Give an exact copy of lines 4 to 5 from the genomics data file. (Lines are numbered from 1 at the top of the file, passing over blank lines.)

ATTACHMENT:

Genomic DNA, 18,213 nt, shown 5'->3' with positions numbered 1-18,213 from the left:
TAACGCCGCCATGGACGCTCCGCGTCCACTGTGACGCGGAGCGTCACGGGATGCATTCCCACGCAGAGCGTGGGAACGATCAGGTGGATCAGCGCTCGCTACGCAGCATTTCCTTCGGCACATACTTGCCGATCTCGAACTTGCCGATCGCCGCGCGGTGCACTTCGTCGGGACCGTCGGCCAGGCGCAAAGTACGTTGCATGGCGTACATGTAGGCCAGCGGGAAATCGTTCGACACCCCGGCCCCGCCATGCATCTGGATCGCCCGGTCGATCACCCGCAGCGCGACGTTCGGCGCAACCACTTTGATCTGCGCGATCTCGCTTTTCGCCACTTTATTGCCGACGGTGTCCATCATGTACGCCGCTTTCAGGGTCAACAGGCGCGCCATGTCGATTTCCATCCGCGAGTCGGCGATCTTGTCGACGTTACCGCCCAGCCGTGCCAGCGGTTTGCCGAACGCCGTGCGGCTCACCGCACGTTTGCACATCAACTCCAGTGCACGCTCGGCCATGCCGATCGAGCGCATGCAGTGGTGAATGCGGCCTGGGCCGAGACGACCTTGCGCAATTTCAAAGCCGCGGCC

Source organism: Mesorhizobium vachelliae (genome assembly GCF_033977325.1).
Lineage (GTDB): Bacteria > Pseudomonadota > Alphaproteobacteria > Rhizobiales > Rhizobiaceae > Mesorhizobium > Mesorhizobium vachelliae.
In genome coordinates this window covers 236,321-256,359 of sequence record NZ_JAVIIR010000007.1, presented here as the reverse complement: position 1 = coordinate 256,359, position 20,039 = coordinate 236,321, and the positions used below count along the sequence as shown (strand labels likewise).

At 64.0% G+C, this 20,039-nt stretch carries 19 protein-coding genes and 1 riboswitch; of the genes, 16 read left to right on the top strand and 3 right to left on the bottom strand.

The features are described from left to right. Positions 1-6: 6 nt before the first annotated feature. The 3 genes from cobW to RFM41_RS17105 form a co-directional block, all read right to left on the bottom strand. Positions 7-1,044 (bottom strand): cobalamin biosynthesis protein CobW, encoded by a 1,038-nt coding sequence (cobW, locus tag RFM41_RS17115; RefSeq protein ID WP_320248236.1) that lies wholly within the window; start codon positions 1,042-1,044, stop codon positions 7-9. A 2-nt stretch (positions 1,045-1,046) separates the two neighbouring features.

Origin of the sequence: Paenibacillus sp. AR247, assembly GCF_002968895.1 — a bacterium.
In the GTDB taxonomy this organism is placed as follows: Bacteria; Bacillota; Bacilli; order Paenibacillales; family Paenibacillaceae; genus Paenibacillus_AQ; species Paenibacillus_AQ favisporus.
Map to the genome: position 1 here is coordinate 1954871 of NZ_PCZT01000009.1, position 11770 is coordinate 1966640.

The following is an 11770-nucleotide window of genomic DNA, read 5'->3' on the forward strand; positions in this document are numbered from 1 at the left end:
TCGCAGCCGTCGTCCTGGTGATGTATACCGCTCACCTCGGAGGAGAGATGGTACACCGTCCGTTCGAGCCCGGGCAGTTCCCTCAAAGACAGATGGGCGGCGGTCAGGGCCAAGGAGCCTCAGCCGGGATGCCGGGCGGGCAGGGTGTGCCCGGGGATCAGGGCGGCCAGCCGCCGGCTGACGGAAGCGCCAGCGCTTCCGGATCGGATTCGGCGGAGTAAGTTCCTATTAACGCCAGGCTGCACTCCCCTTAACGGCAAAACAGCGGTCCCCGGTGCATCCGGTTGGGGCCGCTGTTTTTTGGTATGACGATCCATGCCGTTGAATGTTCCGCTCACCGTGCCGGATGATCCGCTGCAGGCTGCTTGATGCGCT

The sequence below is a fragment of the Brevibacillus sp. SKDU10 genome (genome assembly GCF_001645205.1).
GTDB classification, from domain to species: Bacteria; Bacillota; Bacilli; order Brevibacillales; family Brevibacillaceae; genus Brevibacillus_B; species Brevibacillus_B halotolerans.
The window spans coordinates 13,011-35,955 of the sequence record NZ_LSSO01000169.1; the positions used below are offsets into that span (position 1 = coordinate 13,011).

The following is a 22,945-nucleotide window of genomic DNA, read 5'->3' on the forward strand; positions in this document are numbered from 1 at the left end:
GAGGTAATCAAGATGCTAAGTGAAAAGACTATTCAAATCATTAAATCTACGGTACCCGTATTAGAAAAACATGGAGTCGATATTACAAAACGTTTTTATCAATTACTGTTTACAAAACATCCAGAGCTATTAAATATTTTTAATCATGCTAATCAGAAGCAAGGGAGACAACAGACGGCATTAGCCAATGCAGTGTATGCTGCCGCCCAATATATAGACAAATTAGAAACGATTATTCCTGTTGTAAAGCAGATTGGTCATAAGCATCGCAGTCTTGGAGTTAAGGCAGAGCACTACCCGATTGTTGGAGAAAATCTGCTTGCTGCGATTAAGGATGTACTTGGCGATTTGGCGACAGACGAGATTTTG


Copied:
Lineage (GTDB): Bacteria > Pseudomonadota > Alphaproteobacteria > Rhizobiales > Rhizobiaceae > Mesorhizobium > Mesorhizobium vachelliae.
In genome coordinates this window covers 236,321-256,359 of sequence record NZ_JAVIIR010000007.1, presented here as the reverse complement: position 1 = coordinate 256,359, position 20,039 = coordinate 236,321, and the positions used below count along the sequence as shown (strand labels likewise).